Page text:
"Of all the good news in the December unemployment report, perhaps the most encouraging sign for the 2012 labor market was the increase in construction jobs. That sector has lost more than 2 million jobs as the housing market imploded 5 years ago, but increases in construction hiring and spending could be cautious signs of a turnaround, analysts say."
Update at 10 a.m. ET. White House Sees Evidence That Economy Is Healing:
"Today's employment report provides further evidence that the economy is continuing to heal from the worst economic downturn since the Great Depression," White House economic adviser Alan Krueger says on the White House blog.
He adds, though, that:
"The monthly employment and unemployment numbers are volatile and employment estimates can be subject to substantial revision. Therefore, as the Administration always stresses, it is important not to read too much into any one monthly report."
Update at 9:20 a.m. ET. Employment Since President Obama Took Office:
When President Obama took the oath of office, as we said, the economy was officially in recession. That month (January 2009), private employers had 110,981,000 jobs on their payrolls, BLS says. That figure fell to 106,772,000 in February 2010. Last month, private payroll employment stood at 109,928,000 — 3,156,000 above the February 2010 low but 1,053,000 below January 2009's level.
Private payroll employment since President Obama took office.
Update at 9:10 a.m. ET. The Jobless Rate Since President Obama Took Office:
When President Obama took the oath of office, the economy was officially in recession and the nation's jobless rate was 7.8 percent. It peaked at 10 percent in October 2009 and stayed near or above 9 percent until late 2011.
The nation's jobless rate since President Obama took office.
— "U.S. employers added more workers to payrolls than forecast in December and the jobless rate declined to an almost three-year low, showing that the labor market gained momentum heading into 2012." (Bloomberg News)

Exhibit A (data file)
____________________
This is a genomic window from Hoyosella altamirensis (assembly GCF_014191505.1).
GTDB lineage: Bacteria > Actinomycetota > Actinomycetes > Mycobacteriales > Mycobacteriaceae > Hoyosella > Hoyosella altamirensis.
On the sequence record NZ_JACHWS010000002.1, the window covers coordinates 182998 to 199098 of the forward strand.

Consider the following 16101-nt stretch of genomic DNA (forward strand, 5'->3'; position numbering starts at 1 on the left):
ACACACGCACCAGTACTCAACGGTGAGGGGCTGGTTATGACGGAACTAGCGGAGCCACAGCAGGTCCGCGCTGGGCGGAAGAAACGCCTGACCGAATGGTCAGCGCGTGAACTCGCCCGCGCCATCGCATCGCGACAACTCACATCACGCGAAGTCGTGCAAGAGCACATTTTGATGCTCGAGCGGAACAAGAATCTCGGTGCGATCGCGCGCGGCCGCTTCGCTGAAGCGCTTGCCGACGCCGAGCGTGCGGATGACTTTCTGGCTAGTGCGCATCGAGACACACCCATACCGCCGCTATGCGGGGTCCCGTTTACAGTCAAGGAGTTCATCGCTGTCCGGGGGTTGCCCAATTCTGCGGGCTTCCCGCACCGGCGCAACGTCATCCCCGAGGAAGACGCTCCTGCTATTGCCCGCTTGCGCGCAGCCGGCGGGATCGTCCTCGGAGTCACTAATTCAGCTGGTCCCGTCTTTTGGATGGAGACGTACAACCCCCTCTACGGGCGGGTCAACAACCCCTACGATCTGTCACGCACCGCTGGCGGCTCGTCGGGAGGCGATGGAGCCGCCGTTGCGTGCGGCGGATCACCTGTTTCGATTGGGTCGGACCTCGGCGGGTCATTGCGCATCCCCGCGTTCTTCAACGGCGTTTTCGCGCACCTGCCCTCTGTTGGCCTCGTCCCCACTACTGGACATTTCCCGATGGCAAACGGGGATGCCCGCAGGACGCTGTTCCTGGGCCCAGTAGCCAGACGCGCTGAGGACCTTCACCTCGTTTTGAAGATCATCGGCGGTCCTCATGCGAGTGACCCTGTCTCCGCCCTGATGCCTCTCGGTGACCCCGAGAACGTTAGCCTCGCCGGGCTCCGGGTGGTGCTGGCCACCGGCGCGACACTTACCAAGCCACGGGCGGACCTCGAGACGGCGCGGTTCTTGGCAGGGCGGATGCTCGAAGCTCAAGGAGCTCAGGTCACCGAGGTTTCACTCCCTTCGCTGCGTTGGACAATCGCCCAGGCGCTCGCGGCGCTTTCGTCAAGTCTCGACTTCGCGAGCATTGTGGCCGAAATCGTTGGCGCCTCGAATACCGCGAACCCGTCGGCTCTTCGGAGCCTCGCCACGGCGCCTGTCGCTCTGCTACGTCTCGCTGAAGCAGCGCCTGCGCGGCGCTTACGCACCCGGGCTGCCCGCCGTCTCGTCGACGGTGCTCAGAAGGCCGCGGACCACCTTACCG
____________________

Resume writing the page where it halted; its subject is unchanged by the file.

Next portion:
Update at 8:52 a.m. ET. But "Long-Term Unemployed" Number Remains Large:
"The number of long-term unemployed (those jobless for 27 weeks or more) was little changed at 5.6 million and accounted for 42.5 percent of the unemployed," BLS says.
Update at 8:49 a.m. ET. Discouraged Workers:
The number of "discouraged workers" — those who have given up looking for jobs because they don't think there are any to be found — declined from 1.3 million a year earlier to 945,000 in December, BLS says.
Update at 8:45 a.m. ET. Looking Back:
At 8.5 percent, the jobless rate is the lowest since February 2009's 8.3 percent.
Update at 8:40 a.m. ET. Where The Jobs Were.
According to BLS:
"Employment in transportation and warehousing rose sharply in December (+50,000). Almost all of the gain occurred in the couriers and messengers industry (+42,000); seasonal hiring was particularly strong in December.
"Retail trade continued to add jobs in December, with a gain of 28,000. Employment in the industry has increased by 240,000 over the past 12 months.
"Over the month, job gains continued in general merchandise stores (+13,000) and in clothing and clothing accessories stores (+11,000). ...
"In December, manufacturing employment expanded by 23,000."
All those figures are "seasonally adjusted" to hopefully account for expected changes and better reflect the underlying trends.
Update at 8:38 a.m. ET. Private Sector Employment Rose By 212,000 Last Month, 1.9 Million In 2010:
"Over the past 12 months," BLS says, "nonfarm payroll employment has risen by 1.6 million. Employment in the private sector rose by 212,000 in December and by 1.9 million over the year."
Update at 8:36 a.m. ET. Slight Revision To November Rate: BLS says the unemployment rate dipped from a revised 8.7 percent in November (earlier, BLS had said the November jobless rate was 8.6 percent).